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Popular equity ETFs see record withdrawals: Flows roundup

Lewis Jackson  |  24 Jun 2021Text size  Decrease  Increase  |  
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Australia’s third largest ASX-tracking exchange-traded fund was hit with record outflows in May as institutional investors redirected funds.

BlackRock’s iShares Core S&P/ASX 200 ETF (ASX: IOZ) saw withdrawals of $423 million, almost 10 per cent of net assets. Net assets under management fell from $4.41 to $4.09 billion, according to fund flow data from Morningstar Direct.

It was the largest withdrawal of funds in a decade, more than double the previous record set in May 2018.

In total, the withdrawals have erased all flows into the fund since March this year.

The withdrawals look to have continued beyond May. As of 23 June, the fund has lost roughly another $280 million in withdrawals, based on asset data reported daily by BlackRock.

BlackRock gave no specific reason for the outflows. A spokesperson said: “Institutional use will see occasional large flows in, and corresponding flows out, depending on the objectives of these clients.”

The outflows follow a record-breaking inflow in September 2020 of $832 million.

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The second-highest withdrawals in May were at Magellan’s popular open class Global Fund (ASX: MGOC). Up to $76 million was pulled from the fund in the fourth consecutive month of withdrawals.

Investors have taken a net total of $266 million out of the fund between January and May, although net assets in Australia’s largest listed product still sit north of $14 billion.

The fund was born of a December 2020 merger between Magellan’s open-ended and ETF product.

The strategy struggled with underperformance last year, scraping over the line with a 0.04 per cent return amid a vertiginous recovery.

It has returned 11.06 per cent year to date, trailing the index (price) by 3.99 per cent.

Flows into Australia’s three largest domestic equity ETFs (Year to date)

Flows into Australia’s three largest domestic equity ETFs (Year to date)

Source: Morningstar Direct; monthly data as of 31 May 2021

(Click to enlarge)

Institutional withdrawals from IOZ were not enough to dampen retail enthusiasm for the ASX.

A net total of $108 million flowed into Australian equities in May. Retail flows into Aussie equities almost doubled between April and May, from $283 million to $530 million.

Australia’s largest ASX-tracking ETF and competitor product Vanguard Australian Shares (ASX: VAS) topped fund inflows for May, pulling in $177 million.

Second-placed SPDR S&P/ASX 200 (ASX: STW) recorded a small outflow of $10 million.

The ETF sector continued to grow despite the big withdrawals. Total flows into ETFs in May were up more than $100 million to $1.46 billion, bringing net assets with the exchange traded sector to $111.7 billion, almost double the 61.5 million recorded last May.

International equities surge to a record

Flows into international equities were the third highest on record, coming in just short of a billion at $945 million.

Investors hunting international exposure made up 64.5 per cent of all ETF flows in May.

The flows solidify the special place for international shares in the hearts of ETF investors. Net assets in international equity ETFs have sat around 1.5 times the domestic oriented ones since October last year.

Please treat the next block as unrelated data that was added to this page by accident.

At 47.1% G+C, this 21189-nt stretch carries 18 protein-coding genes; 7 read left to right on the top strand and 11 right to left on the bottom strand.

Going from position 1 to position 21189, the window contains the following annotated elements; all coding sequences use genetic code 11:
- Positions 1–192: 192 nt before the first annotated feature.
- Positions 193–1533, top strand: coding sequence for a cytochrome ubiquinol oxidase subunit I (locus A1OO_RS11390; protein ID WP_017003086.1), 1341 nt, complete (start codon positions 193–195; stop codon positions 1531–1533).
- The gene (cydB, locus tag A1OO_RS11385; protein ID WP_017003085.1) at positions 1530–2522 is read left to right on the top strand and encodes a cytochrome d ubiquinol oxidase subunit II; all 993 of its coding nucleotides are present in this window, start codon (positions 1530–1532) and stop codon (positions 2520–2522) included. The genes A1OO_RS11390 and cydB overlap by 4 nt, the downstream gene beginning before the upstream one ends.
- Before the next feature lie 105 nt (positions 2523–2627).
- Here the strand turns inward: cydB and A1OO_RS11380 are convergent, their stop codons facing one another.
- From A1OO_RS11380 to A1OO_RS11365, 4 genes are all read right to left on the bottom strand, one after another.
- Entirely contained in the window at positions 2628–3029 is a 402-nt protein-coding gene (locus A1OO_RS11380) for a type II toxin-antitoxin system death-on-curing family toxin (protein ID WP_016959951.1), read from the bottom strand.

Assets under management – Australian Equity and International Equity ETFs (1-Yr)

Assets under management – Australian Equity and International Equity ETFs (1-Yr)

Source: Morningstar Direct; monthly flow data as of 31 May 2021.

(Click to enlarge)

More international exposure and a volatile dollar put hedging for currency risk back on the table.

North American equity took the lion’s share of flows, with 30 per cent of international flows heading to US-focused funds.

Investors are beginning to reenter the US tech sector, with flows into BetaShares NASDAQ 100 ETF (ASX: NDQ) increasing tenfold to $55 million.

Flows into the NASDAQ-100 tracking fund fell from a high of $100 million in August 2020 to just $5 million in April as investors rotated out of growth stocks.

Growth hasn't gone anywhere

But if the world has been rotating into value, ETF investors have been halfhearted about it. Flows into growth-related funds hit $238 million in March versus $178 million for value.

Growth ETFs have posted year-to-date flows of $1.28 billion, more than doubling their value equivalents, which have posted $577 million.

Estimates were made using the top 20 growth and value ETFs based on Morningstar’s factor profile style guide, which calculates a fund’s growth or value tilt.

Monthly flows into growth and value tilted ETFs

Monthly flows into growth and value titled ETFs

Source: Morningstar Direct. Monthly data as of 31 May 2021.

(Click to enlarge)

Popular names for growth investors included Hyperion’s Global Growth Companies (ASX: HYGG).

Many of the growth names are thematic ETFs such as BetaShares Global Cybersecurity (ASX: HACK) or VanEck Vectors Global Clean Energy ETF (ASX: CLNE).

Morningstar analysts recommend investors think of the “high-risk/high-reward” sector as satellite holdings.

Value investors looked to BetaShares Active Australian Hybrids ETF (ASX: HBRD) and Vanguard’s Global Value Equity Active ETF (ASX: VVLU).

is a reporter and data journalist with Morningstar. Tweet him @lewjackk or get in touch via email at: editorialAU@morningstar.com

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